Pharmacies receive short notice about start of Oxford-AstraZeneca vaccine rollout

·3 min read

VANCOUVER — Pharmacies were given short notice about Wednesday's rollout of Oxford-AstraZeneca vaccine in the Lower Mainland for those aged 55 to 65, says the president of the British Columbia Pharmacy Association.

Annette Robinson said pharmacists had anticipated being asked to participate in the government's vaccination program, but were told about Wednesday's launch the day before.

"It was quite quick," she said.

"We were asked to step up in a quick way and we've certainly done that."

Robinson said pharmacies received thousands of doses of AstraZeneca but she couldn't provide a precise number.

However, Robinson said she expected the current supply to be used quickly, within the next few days.

Participating pharmacies reported being overwhelmed Wednesday by people wanting to book vaccination appointments, she said.

The government announced its plan on Tuesday afternoon through a partnership with Immunize B.C. and the pharmacists.

Robinson suggested people consult the association's website or the websites of pharmacies administering the vaccines for up-to-date information about booking appointments.

"Clearly, there is a lot of pent-up demand," she said.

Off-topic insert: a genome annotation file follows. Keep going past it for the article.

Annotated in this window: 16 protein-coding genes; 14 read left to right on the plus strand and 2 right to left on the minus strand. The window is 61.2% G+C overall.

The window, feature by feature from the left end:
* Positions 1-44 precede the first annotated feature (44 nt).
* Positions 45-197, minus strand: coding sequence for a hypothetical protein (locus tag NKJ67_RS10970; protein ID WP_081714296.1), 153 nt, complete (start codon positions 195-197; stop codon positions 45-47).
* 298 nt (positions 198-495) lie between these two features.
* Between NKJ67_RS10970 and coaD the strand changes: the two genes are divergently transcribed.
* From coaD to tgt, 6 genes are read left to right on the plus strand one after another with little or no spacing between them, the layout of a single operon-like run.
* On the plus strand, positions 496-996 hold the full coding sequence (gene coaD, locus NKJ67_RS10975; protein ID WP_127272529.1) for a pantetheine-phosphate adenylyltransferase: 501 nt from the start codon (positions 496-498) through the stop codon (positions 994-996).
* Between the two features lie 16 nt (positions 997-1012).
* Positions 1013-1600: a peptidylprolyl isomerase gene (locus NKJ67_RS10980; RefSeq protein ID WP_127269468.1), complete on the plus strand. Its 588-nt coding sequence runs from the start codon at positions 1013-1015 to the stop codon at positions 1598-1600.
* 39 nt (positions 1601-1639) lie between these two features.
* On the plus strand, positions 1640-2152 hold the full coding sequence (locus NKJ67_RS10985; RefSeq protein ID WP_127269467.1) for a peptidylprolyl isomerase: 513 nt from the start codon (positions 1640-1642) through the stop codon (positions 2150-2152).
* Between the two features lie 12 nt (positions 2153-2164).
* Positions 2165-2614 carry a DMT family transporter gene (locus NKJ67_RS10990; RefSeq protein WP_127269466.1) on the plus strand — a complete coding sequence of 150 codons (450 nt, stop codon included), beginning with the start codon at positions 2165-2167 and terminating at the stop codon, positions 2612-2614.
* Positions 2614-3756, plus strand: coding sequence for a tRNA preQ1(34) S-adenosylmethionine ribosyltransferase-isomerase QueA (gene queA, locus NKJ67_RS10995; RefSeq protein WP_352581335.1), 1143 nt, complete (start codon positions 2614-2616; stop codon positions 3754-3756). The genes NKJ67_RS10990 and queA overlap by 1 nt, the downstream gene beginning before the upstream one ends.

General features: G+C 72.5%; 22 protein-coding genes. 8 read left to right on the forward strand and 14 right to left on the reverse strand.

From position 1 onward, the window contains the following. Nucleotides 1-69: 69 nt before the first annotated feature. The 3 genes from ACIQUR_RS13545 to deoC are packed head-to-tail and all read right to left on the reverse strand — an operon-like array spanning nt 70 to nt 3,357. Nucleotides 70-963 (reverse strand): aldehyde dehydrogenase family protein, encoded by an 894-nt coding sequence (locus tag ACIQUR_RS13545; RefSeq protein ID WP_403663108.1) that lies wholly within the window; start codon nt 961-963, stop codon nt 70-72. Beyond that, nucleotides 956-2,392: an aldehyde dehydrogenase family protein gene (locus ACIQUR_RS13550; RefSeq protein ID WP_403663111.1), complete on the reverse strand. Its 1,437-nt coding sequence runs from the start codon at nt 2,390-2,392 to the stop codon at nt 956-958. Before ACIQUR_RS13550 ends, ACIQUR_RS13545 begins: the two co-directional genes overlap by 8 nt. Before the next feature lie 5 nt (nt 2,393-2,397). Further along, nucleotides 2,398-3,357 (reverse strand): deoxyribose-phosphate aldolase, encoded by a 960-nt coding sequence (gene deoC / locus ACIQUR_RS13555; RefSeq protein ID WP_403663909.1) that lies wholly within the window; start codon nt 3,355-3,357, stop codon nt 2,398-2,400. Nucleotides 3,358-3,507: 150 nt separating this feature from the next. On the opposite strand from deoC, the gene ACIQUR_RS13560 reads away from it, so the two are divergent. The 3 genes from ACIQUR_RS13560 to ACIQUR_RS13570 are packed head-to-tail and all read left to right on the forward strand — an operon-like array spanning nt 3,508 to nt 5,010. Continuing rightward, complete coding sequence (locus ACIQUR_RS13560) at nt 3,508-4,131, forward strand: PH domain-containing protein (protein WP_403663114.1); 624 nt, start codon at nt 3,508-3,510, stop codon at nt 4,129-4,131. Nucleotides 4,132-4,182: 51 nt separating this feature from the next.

Robinson said the pharmacies are prepared and have experience with flu shots, including the most recent campaign where one million people were vaccinated.

London Drugs posted a message Tuesday saying all bookings at its three designated sites had been filled.

"As soon as the news was public all of our Lower Mainland British Columbia stores became inundated with customers wanting to book appointments," it said on Twitter.

London Drugs said its three designated vaccination sites in Metro Vancouver have received limited allocations of the AstraZeneca vaccine but online appointments can be booked when more supply is available.

The province bumped up its age-based immunization plan for Oxford-AstraZeneca shots after concerns about rare blood clots prompted the National Advisory Committee on Immunization to pause the use of the vaccine for anyone under 55.

Provincial health officer Dr. Bonnie Henry says in a news release that the vaccine remains highly effective and its benefits for those over 55 far outweigh the risks of COVID-19 infection.

More than 99,000 B.C. residents have been diagnosed with COVID-19 since the start of the pandemic and infections have surged across the province in recent weeks.

The Lower Mainland, where the vaccines are being offered, is also the highest transmission area, Henry and Health Minister Adrian Dix said in a written statement.

British Columbia's immunization plan is running on two tracks, with both an age-based program and another for front-line workers.

Vaccines are currently available for anyone 73 and older, Indigenous people over 18 and those who are clinically extremely vulnerable.

Front-line workers who were to receive the AstraZeneca vaccine remain a priority and will get their shots as more vaccines arrive, Dix and Henry said.

"Right now, we are waiting on Health Canada's recommendations to determine what adjustments we may need to make to this immunization stream, as a result of the safety signal for those under 55."

The province remains on schedule to administer a COVID-19 vaccine dose to everyone who is eligible and wants one before Canada Day, the statement said.

This report by The Canadian Press was first published March 31, 2021.

The Canadian Press